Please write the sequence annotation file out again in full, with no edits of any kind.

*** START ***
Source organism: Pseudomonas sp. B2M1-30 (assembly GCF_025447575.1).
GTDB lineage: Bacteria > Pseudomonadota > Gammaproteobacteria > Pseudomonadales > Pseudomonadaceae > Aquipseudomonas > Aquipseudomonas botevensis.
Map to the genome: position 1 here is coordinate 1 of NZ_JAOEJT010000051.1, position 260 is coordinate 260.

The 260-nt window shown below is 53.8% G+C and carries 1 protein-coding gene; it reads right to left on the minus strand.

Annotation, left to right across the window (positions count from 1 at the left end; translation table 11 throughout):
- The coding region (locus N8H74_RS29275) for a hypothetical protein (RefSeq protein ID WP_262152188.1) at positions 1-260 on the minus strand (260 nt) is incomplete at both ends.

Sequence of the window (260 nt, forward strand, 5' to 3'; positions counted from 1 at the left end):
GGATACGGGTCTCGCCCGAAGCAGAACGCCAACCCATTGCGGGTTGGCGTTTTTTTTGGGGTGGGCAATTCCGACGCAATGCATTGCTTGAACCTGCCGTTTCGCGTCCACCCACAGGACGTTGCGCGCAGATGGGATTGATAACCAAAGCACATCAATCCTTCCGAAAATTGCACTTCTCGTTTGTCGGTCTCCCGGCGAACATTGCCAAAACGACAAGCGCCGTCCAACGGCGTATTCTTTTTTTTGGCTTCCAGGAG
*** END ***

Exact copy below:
Source organism: Pseudomonas sp. B2M1-30 (assembly GCF_025447575.1).
GTDB lineage: Bacteria > Pseudomonadota > Gammaproteobacteria > Pseudomonadales > Pseudomonadaceae > Aquipseudomonas > Aquipseudomonas botevensis.
Map to the genome: position 1 here is coordinate 1 of NZ_JAOEJT010000051.1, position 260 is coordinate 260.

The 260-nt window shown below is 53.8% G+C and carries 1 protein-coding gene; it reads right to left on the minus strand.

Annotation, left to right across the window (positions count from 1 at the left end; translation table 11 throughout):
- The coding region (locus N8H74_RS29275) for a hypothetical protein (RefSeq protein ID WP_262152188.1) at positions 1-260 on the minus strand (260 nt) is incomplete at both ends.

Sequence of the window (260 nt, forward strand, 5' to 3'; positions counted from 1 at the left end):
GGATACGGGTCTCGCCCGAAGCAGAACGCCAACCCATTGCGGGTTGGCGTTTTTTTTGGGGTGGGCAATTCCGACGCAATGCATTGCTTGAACCTGCCGTTTCGCGTCCACCCACAGGACGTTGCGCGCAGATGGGATTGATAACCAAAGCACATCAATCCTTCCGAAAATTGCACTTCTCGTTTGTCGGTCTCCCGGCGAACATTGCCAAAACGACAAGCGCCGTCCAACGGCGTATTCTTTTTTTTGGCTTCCAGGAG